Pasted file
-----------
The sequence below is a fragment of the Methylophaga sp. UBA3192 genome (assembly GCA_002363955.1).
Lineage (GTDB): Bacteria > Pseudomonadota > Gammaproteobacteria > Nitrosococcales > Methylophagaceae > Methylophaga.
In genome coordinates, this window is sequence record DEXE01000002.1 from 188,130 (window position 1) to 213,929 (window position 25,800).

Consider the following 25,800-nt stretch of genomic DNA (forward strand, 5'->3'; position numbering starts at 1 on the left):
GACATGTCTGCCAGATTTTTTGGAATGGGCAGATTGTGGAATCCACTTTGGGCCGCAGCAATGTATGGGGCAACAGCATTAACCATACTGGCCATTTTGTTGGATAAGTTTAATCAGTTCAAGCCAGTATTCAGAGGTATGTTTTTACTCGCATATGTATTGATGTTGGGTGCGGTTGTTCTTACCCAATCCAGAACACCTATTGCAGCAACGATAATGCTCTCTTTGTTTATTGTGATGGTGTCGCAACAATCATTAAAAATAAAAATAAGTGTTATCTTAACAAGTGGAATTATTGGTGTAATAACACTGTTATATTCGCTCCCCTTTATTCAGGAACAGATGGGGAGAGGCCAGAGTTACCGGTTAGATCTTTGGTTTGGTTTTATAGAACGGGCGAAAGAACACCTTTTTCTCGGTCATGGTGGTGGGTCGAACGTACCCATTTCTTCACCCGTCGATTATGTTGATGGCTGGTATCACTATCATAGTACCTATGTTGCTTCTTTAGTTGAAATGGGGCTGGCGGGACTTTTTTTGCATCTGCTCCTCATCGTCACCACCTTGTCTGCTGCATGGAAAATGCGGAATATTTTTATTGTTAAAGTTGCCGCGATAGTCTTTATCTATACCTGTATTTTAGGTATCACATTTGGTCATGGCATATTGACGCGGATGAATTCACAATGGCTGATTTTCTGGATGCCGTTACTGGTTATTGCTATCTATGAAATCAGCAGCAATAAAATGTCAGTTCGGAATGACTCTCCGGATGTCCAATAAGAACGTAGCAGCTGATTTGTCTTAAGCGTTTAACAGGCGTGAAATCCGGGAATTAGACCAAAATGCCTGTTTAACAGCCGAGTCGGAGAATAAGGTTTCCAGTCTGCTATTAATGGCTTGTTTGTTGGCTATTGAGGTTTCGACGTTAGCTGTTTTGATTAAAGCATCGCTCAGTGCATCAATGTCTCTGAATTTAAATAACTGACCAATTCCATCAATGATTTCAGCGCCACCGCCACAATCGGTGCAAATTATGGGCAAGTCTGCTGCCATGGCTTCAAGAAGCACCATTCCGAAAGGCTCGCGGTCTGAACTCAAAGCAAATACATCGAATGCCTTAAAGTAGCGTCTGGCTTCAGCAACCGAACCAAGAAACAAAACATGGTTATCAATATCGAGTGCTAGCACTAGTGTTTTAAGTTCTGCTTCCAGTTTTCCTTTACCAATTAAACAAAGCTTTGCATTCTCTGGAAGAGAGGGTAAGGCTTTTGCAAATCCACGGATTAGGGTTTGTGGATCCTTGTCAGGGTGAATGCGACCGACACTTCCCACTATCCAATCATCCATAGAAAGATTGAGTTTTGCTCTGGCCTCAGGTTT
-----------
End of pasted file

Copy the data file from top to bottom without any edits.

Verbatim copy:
The sequence below is a fragment of the Methylophaga sp. UBA3192 genome (assembly GCA_002363955.1).
Lineage (GTDB): Bacteria > Pseudomonadota > Gammaproteobacteria > Nitrosococcales > Methylophagaceae > Methylophaga.
In genome coordinates, this window is sequence record DEXE01000002.1 from 188,130 (window position 1) to 213,929 (window position 25,800).

Consider the following 25,800-nt stretch of genomic DNA (forward strand, 5'->3'; position numbering starts at 1 on the left):
GACATGTCTGCCAGATTTTTTGGAATGGGCAGATTGTGGAATCCACTTTGGGCCGCAGCAATGTATGGGGCAACAGCATTAACCATACTGGCCATTTTGTTGGATAAGTTTAATCAGTTCAAGCCAGTATTCAGAGGTATGTTTTTACTCGCATATGTATTGATGTTGGGTGCGGTTGTTCTTACCCAATCCAGAACACCTATTGCAGCAACGATAATGCTCTCTTTGTTTATTGTGATGGTGTCGCAACAATCATTAAAAATAAAAATAAGTGTTATCTTAACAAGTGGAATTATTGGTGTAATAACACTGTTATATTCGCTCCCCTTTATTCAGGAACAGATGGGGAGAGGCCAGAGTTACCGGTTAGATCTTTGGTTTGGTTTTATAGAACGGGCGAAAGAACACCTTTTTCTCGGTCATGGTGGTGGGTCGAACGTACCCATTTCTTCACCCGTCGATTATGTTGATGGCTGGTATCACTATCATAGTACCTATGTTGCTTCTTTAGTTGAAATGGGGCTGGCGGGACTTTTTTTGCATCTGCTCCTCATCGTCACCACCTTGTCTGCTGCATGGAAAATGCGGAATATTTTTATTGTTAAAGTTGCCGCGATAGTCTTTATCTATACCTGTATTTTAGGTATCACATTTGGTCATGGCATATTGACGCGGATGAATTCACAATGGCTGATTTTCTGGATGCCGTTACTGGTTATTGCTATCTATGAAATCAGCAGCAATAAAATGTCAGTTCGGAATGACTCTCCGGATGTCCAATAAGAACGTAGCAGCTGATTTGTCTTAAGCGTTTAACAGGCGTGAAATCCGGGAATTAGACCAAAATGCCTGTTTAACAGCCGAGTCGGAGAATAAGGTTTCCAGTCTGCTATTAATGGCTTGTTTGTTGGCTATTGAGGTTTCGACGTTAGCTGTTTTGATTAAAGCATCGCTCAGTGCATCAATGTCTCTGAATTTAAATAACTGACCAATTCCATCAATGATTTCAGCGCCACCGCCACAATCGGTGCAAATTATGGGCAAGTCTGCTGCCATGGCTTCAAGAAGCACCATTCCGAAAGGCTCGCGGTCTGAACTCAAAGCAAATACATCGAATGCCTTAAAGTAGCGTCTGGCTTCAGCAACCGAACCAAGAAACAAAACATGGTTATCAATATCGAGTGCTAGCACTAGTGTTTTAAGTTCTGCTTCCAGTTTTCCTTTACCAATTAAACAAAGCTTTGCATTCTCTGGAAGAGAGGGTAAGGCTTTTGCAAATCCACGGATTAGGGTTTGTGGATCCTTGTCAGGGTGAATGCGACCGACACTTCCCACTATCCAATCATCCATAGAAAGATTGAGTTTTGCTCTGGCCTCAGGTTT